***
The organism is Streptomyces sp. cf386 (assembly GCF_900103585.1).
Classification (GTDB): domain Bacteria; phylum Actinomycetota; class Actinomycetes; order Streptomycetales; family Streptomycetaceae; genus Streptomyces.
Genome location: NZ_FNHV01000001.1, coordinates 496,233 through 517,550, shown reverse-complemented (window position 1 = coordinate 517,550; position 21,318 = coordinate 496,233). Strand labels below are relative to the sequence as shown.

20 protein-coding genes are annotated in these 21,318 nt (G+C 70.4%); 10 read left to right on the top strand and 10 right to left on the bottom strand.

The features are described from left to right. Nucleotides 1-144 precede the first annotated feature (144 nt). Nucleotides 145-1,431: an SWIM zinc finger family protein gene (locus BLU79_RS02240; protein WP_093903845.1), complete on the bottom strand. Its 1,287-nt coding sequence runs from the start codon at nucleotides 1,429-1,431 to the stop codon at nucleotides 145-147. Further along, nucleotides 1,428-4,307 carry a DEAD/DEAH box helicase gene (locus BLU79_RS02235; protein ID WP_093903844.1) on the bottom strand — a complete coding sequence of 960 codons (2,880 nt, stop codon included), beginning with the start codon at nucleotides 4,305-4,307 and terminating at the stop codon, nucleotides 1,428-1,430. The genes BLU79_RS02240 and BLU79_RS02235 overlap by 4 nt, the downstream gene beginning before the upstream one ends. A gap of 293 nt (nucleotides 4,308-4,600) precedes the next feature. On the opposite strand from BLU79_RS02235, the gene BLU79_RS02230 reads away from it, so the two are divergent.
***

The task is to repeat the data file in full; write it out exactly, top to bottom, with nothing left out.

The organism is Streptomyces sp. cf386 (assembly GCF_900103585.1).
Classification (GTDB): domain Bacteria; phylum Actinomycetota; class Actinomycetes; order Streptomycetales; family Streptomycetaceae; genus Streptomyces.
Genome location: NZ_FNHV01000001.1, coordinates 496,233 through 517,550, shown reverse-complemented (window position 1 = coordinate 517,550; position 21,318 = coordinate 496,233). Strand labels below are relative to the sequence as shown.

20 protein-coding genes are annotated in these 21,318 nt (G+C 70.4%); 10 read left to right on the top strand and 10 right to left on the bottom strand.

The features are described from left to right. Nucleotides 1-144 precede the first annotated feature (144 nt). Nucleotides 145-1,431: an SWIM zinc finger family protein gene (locus BLU79_RS02240; protein WP_093903845.1), complete on the bottom strand. Its 1,287-nt coding sequence runs from the start codon at nucleotides 1,429-1,431 to the stop codon at nucleotides 145-147. Further along, nucleotides 1,428-4,307 carry a DEAD/DEAH box helicase gene (locus BLU79_RS02235; protein ID WP_093903844.1) on the bottom strand — a complete coding sequence of 960 codons (2,880 nt, stop codon included), beginning with the start codon at nucleotides 4,305-4,307 and terminating at the stop codon, nucleotides 1,428-1,430. The genes BLU79_RS02240 and BLU79_RS02235 overlap by 4 nt, the downstream gene beginning before the upstream one ends. A gap of 293 nt (nucleotides 4,308-4,600) precedes the next feature. On the opposite strand from BLU79_RS02235, the gene BLU79_RS02230 reads away from it, so the two are divergent.